Shooting threats bring major consequences to juvenile suspects

GOLDEN TRIANGLE, Miss. (WCBI) – School shooting threats made on social media and through text messages in north Mississippi have shaken students, educators, and law enforcement.

Arrests have been made. Students as young as 12 have been charged.

Threats of terrorism are something area law enforcement takes very seriously.

Oktibbeha County Sheriff Steve Gladney said, so far, he hasn’t had to put any of his schools on lockdown due to threats of terrorism.

However, he is ready to prosecute anyone who calls in a threat — even if it’s a child.

“These people have to understand, this is not a joke. We are not going to take it as a joke. We’re going to do everything we can to find out who’s calling these threats in. With the technology today, we’re going to do that,” said Gladney.

Area Youth Court Prosecutor Mark Jackson said there’s a new state law regarding threats.

“They passed a law for the Mississippi Terroristic Threats Law. That is a felony offense if committed by someone that’s over eighteen. If an adult commits that, it’s a zero to ten-year felony. As a juvenile, however, what they would do is come to youth court, and we would determine whether or not they’ve committed what we call a delinquent act,” said Jackson.

Jackson said juveniles who break this law are usually not tried as adults, but they still face a series of consequences.

“The youth court judge has the option to give them probation, but they can also give them detention here in the Lowndes County Detention Center. A huge amount of restitution that’s owed involving law enforcement having to come out and search, close the school down for a day. I know that is something that sometimes has even more deterrent value than even spending a week or two in detention. You’ve got to pay back thousands and thousands of dollars to reimburse the county for having to do this investigation,” said Jackson.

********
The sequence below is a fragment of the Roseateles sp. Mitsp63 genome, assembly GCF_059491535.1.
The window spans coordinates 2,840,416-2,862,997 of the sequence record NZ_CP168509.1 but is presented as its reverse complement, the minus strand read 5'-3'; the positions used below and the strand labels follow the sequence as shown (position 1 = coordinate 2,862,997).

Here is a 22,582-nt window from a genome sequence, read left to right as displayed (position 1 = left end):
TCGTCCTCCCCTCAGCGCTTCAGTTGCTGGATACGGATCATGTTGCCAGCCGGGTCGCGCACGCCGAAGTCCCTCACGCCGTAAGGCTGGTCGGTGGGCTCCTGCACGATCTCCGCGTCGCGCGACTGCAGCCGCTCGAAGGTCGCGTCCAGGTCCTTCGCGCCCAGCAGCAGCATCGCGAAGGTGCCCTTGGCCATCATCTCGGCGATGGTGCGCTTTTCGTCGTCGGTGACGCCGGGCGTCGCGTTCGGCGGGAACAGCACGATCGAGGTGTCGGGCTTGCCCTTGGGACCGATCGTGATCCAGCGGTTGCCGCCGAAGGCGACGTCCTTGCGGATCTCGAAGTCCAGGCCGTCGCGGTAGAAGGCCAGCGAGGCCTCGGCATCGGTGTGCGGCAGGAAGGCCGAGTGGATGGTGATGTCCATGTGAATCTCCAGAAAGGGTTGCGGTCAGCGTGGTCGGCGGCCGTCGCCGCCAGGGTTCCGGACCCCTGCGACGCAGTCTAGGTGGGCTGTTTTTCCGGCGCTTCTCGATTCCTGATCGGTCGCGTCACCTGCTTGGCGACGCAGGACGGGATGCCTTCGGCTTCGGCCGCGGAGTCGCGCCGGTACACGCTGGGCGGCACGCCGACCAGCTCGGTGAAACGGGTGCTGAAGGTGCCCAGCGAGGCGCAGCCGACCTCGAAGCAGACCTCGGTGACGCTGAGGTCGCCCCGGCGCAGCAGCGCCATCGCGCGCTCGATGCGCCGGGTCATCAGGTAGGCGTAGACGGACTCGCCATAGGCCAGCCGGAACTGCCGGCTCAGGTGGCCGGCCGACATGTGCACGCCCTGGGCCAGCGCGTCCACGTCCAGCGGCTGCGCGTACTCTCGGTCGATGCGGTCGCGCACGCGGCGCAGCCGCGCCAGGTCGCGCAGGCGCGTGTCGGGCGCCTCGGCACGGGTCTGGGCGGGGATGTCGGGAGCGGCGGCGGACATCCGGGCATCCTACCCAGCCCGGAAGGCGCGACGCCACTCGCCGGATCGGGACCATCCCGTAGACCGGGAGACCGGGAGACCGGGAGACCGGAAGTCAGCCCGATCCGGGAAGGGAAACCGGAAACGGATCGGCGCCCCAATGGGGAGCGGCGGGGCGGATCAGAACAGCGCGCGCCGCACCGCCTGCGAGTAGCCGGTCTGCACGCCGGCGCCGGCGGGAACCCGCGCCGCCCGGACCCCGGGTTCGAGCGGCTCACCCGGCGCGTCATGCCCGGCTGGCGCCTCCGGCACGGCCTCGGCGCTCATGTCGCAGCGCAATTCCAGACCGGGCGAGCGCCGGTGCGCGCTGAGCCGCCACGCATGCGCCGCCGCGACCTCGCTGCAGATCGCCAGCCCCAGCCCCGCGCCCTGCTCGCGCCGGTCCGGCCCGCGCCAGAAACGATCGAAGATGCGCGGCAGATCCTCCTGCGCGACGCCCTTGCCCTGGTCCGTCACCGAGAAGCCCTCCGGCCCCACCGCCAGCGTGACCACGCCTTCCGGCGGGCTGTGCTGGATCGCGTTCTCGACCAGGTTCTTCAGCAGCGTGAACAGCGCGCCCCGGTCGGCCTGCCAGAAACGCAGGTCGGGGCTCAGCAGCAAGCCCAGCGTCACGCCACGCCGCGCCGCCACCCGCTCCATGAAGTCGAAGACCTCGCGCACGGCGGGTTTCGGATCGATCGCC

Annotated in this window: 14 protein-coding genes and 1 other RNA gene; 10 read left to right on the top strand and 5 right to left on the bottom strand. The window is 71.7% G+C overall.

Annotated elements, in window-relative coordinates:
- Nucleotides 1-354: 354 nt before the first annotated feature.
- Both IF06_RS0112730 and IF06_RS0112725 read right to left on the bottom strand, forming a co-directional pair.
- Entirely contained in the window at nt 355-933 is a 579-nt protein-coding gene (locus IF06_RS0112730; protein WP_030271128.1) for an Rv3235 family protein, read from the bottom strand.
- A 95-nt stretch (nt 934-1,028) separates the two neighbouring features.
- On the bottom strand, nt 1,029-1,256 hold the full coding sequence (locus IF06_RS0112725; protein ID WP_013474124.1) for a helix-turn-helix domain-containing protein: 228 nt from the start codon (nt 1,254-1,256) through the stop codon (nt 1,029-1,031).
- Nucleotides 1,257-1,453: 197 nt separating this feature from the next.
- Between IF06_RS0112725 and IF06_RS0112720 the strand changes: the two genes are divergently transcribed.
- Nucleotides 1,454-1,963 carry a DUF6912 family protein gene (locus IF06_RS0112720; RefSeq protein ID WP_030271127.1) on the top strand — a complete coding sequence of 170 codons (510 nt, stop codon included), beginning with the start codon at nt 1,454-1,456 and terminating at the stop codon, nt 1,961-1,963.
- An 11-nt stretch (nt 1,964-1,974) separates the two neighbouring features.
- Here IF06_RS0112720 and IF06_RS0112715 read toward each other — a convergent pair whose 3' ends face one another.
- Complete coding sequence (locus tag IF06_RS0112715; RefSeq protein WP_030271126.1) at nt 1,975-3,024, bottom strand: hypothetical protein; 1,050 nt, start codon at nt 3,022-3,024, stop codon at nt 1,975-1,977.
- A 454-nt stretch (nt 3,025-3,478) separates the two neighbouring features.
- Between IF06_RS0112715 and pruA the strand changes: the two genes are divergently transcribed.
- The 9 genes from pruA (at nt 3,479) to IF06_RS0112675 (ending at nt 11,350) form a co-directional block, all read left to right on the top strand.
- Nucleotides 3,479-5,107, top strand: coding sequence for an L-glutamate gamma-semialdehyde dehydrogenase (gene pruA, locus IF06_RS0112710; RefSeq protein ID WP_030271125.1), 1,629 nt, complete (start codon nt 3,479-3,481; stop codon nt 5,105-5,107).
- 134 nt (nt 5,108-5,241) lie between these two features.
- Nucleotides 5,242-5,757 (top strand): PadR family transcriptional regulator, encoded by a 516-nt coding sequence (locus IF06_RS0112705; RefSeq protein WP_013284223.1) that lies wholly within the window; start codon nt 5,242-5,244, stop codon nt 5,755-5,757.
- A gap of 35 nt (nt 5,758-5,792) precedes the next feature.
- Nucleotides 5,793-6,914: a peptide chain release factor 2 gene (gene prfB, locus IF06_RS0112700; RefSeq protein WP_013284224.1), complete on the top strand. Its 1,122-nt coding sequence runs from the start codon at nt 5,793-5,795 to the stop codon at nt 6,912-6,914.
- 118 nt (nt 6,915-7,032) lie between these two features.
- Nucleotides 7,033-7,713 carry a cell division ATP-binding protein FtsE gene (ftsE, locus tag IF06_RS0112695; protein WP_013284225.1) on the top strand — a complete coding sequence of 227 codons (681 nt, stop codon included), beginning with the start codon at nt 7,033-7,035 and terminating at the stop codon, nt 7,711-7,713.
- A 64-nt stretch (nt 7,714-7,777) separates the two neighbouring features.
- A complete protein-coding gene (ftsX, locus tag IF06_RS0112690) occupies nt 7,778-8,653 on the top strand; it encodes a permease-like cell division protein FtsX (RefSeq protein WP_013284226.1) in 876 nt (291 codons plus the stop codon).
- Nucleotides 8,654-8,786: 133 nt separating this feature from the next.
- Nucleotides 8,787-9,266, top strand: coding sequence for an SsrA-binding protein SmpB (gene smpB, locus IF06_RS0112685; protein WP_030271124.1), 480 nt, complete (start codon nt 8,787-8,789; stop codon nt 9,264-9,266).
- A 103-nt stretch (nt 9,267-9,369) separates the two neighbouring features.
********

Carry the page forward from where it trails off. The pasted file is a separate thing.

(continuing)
Jackson and Gladney said most of the time, kids do not understand the severity of their actions.

“Frequently, the defense is ‘I was never going to do anything,’ or ‘I didn’t have a bomb,’ or ‘I didn’t have a way to carry this out,'” said Jackson.

“Don’t let your friends talk you into doing stuff that you’re going to be sorry for later or that’s going to cost your parents a lot of money to get you out of it,” said Gladney.

If you or anyone you know receives word of a threat, Gladney said sharing the information on Facebook should be the last thing you do.

“Make sure that law enforcement is notified. We’ll make sure the proper authorities are notified. Just be smart. Don’t do it,” said Gladney.

Jackson said usually the only way a minor would be tried as an adult in a situation like this is if they do indeed have the means carry out a threat, or if they have a long history with youth court.

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